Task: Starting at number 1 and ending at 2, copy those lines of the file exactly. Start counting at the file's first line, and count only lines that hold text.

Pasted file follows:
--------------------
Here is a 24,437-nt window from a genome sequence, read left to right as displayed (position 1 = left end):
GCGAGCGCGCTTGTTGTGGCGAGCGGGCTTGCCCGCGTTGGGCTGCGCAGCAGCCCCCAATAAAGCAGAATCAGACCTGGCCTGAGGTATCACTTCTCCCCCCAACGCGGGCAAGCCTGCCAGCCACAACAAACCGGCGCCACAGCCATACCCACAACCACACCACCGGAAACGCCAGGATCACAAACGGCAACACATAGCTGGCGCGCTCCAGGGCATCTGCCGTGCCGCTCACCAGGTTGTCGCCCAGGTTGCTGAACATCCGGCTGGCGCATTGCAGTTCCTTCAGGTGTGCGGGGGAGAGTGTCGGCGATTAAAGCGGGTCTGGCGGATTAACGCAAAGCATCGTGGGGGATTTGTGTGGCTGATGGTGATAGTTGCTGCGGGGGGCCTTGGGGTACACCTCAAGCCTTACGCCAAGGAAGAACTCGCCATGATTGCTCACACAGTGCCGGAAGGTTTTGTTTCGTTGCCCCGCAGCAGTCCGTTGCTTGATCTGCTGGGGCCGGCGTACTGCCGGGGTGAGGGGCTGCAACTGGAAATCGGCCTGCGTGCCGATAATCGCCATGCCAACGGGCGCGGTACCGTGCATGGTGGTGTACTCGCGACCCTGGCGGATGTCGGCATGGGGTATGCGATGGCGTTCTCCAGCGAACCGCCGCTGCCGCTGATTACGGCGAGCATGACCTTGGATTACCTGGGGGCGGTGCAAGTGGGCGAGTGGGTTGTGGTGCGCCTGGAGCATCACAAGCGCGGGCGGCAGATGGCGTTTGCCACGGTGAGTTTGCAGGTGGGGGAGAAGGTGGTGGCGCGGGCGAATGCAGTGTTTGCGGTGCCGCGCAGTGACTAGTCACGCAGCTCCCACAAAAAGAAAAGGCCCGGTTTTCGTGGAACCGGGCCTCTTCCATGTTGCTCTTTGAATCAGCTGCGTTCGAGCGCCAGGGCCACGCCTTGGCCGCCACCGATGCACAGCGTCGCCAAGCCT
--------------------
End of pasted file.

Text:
Here is a 24,437-nt window from a genome sequence, read left to right as displayed (position 1 = left end):
GCGAGCGCGCTTGTTGTGGCGAGCGGGCTTGCCCGCGTTGGGCTGCGCAGCAGCCCCCAATAAAGCAGAATCAGACCTGGCCTGAGGTATCACTTCTCCCCCCAACGCGGGCAAGCCTGCCAGCCACAACAAACCGGCGCCACAGCCATACCCACAACCACACCACCGGAAACGCCAGGATCACAAACGGCAACACATAGCTGGCGCGCTCCAGGGCATCTGCCGTGCCGCTCACCAGGTTGTCGCCCAGGTTGCTGAACATCCGGCTGGCGCATTGCAGTTCCTTCAGGTGTGCGGGGGAGAGTGTCGGCGATTAAAGCGGGTCTGGCGGATTAACGCAAAGCATCGTGGGGGATTTGTGTGGCTGATGGTGATAGTTGCTGCGGGGGGCCTTGGGGTACACCTCAAGCCTTACGCCAAGGAAGAACTCGCCATGATTGCTCACACAGTGCCGGAAGGTTTTGTTTCGTTGCCCCGCAGCAGTCCGTTGCTTGATCTGCTGGGGCCGGCGTACTGCCGGGGTGAGGGGCTGCAACTGGAAATCGGCCTGCGTGCCGATAATCGCCATGCCAACGGGCGCGGTACCGTGCATGGTGGTGTACTCGCGACCCTGGCGGATGTCGGCATGGGGTATGCGATGGCGTTCTCCAGCGAACCGCCGCTGCCGCTGATTACGGCGAGCATGACCTTGGATTACCTGGGGGCGGTGCAAGTGGGCGAGTGGGTTGTGGTGCGCCTGGAGCATCACAAGCGCGGGCGGCAGATGGCGTTTGCCACGGTGAGTTTGCAGGTGGGGGAGAAGGTGGTGGCGCGGGCGAATGCAGTGTTTGCGGTGCCGCGCAGTGACTAGTCACGCAGCTCCCACAAAAAGAAAAGGCCCGGTTTTCGTGGAACCGGGCCTCTTCCATGTTGCTCTTTGAATCAGCTGCGTTCGAGCGCCAGGGCCACGCCTTGGCCGCCACCGATGCACAGCGTCGCCAAGCCT